A mixture of 4-tert-butylphenylboronic acid (5.00 g, 28.08 mmol), 2 (3.45 g, 4.68 mmol), tetrakis(triphenylphosphine)palladium(0) (1.08 g, 0.937 mmol), toluene (44 cm3), ethanol (15 cm3) and aqueous sodium carbonate (2 M, 15 cm3) was degassed then heated to 100° C. under nitrogen for 69 h and allowed to cool. The organic layer was separated and washed with aqueous hydrochloric acid (3 M, 20 cm3), water (20 cm3) and brine (20 cm3) and the solvent removed. The residue was dissolved in dichloromethane (150 cm3) and the yellow insoluble material discarded. The filtrate was concentrated and recrystallised form a dichloromethane/ethanol mixture. The resultant solid was purified by column chromatography over silica with dichloromethane/hexanes (1:2) as eluent, and recrystallised from a dichloromethane/ethanol mixture to give 3 (3.69 g, 83%) as a white crystalline solid. 1H NMR (CDCl3, 400 MHz, ppm): 1.28 (36H, s, t-butyl), 7.02-7.39 (30H, m, aromatic H), 7.53 (4H, d, J 1.5, branch phenyl 2,6-H) and 7.63 (2H, dd, J 1.5, branch phenyl 4-H).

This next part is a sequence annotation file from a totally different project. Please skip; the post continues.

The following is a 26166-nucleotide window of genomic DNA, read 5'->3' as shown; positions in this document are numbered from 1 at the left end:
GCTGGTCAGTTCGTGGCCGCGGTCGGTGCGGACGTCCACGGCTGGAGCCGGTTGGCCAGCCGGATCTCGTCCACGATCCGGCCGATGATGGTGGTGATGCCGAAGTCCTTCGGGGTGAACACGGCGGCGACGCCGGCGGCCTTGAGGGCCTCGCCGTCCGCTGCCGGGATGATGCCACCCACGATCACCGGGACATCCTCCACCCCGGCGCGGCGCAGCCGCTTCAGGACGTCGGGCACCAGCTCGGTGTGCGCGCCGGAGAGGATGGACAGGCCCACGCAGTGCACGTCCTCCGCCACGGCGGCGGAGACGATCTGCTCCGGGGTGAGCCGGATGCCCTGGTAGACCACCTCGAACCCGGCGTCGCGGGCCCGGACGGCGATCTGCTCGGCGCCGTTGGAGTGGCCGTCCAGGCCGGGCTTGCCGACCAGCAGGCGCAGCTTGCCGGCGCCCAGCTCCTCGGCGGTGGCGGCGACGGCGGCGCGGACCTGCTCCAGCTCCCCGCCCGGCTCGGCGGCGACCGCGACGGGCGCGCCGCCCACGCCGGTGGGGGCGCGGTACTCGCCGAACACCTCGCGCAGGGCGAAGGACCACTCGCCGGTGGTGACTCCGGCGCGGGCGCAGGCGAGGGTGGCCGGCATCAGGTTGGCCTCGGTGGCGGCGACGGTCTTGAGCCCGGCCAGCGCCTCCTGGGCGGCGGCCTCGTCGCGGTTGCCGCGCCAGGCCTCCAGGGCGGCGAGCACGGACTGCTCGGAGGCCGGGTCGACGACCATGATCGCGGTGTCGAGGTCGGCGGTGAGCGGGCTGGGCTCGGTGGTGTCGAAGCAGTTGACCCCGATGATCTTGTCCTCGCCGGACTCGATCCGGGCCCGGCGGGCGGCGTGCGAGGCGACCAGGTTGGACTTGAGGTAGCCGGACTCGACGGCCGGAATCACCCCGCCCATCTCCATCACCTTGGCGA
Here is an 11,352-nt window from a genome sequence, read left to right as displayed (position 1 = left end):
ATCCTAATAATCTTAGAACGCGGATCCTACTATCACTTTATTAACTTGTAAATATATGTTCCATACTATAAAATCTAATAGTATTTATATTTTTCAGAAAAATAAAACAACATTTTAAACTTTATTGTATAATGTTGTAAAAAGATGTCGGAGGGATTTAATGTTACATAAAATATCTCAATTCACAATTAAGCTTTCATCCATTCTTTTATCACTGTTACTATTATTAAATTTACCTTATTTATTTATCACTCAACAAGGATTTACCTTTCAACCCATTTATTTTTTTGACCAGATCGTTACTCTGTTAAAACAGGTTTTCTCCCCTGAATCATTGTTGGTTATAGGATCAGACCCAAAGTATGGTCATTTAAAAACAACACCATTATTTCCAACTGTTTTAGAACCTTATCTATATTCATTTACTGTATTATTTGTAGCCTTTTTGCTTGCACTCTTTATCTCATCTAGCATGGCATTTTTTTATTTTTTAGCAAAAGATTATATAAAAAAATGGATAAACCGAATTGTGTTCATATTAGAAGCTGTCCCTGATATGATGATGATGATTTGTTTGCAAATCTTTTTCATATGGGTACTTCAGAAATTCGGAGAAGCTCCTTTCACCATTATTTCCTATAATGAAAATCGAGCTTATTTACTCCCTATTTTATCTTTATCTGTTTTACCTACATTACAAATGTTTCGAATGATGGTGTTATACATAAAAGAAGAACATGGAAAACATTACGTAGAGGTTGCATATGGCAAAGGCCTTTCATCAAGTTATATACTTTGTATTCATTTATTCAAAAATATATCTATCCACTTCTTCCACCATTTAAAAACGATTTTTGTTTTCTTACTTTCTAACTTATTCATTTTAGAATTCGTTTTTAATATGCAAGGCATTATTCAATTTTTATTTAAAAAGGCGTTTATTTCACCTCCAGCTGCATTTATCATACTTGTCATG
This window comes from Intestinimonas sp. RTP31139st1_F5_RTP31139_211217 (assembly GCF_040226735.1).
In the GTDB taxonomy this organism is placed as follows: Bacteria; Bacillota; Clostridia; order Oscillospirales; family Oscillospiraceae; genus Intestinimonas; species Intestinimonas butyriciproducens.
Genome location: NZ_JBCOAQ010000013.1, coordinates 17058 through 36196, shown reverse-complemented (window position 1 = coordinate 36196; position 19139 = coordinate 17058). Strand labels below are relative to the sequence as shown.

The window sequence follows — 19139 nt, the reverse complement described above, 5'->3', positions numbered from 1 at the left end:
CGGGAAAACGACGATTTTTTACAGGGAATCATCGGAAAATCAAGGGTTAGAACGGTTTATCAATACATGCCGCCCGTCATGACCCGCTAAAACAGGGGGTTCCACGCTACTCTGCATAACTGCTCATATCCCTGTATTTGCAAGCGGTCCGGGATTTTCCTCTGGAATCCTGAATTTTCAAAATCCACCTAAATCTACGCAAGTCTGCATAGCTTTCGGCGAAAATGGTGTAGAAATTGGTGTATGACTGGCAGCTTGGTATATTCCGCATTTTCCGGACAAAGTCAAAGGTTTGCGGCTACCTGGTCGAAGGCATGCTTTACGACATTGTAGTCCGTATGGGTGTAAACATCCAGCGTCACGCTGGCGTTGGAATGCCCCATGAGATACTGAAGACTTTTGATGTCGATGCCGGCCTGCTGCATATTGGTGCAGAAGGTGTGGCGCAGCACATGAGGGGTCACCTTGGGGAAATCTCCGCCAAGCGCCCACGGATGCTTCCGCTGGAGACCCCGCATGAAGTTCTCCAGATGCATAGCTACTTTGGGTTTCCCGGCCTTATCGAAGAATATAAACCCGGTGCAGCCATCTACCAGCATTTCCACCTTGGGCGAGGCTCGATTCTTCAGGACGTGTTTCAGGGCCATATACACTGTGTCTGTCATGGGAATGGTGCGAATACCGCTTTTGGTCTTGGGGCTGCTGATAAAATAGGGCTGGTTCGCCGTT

Compound 3 is photoluminescent and the CIE coordinates of the emission are (0.154, 0.104) for solution (THF), and (0.16, 0.17) for film (spun from chloroform).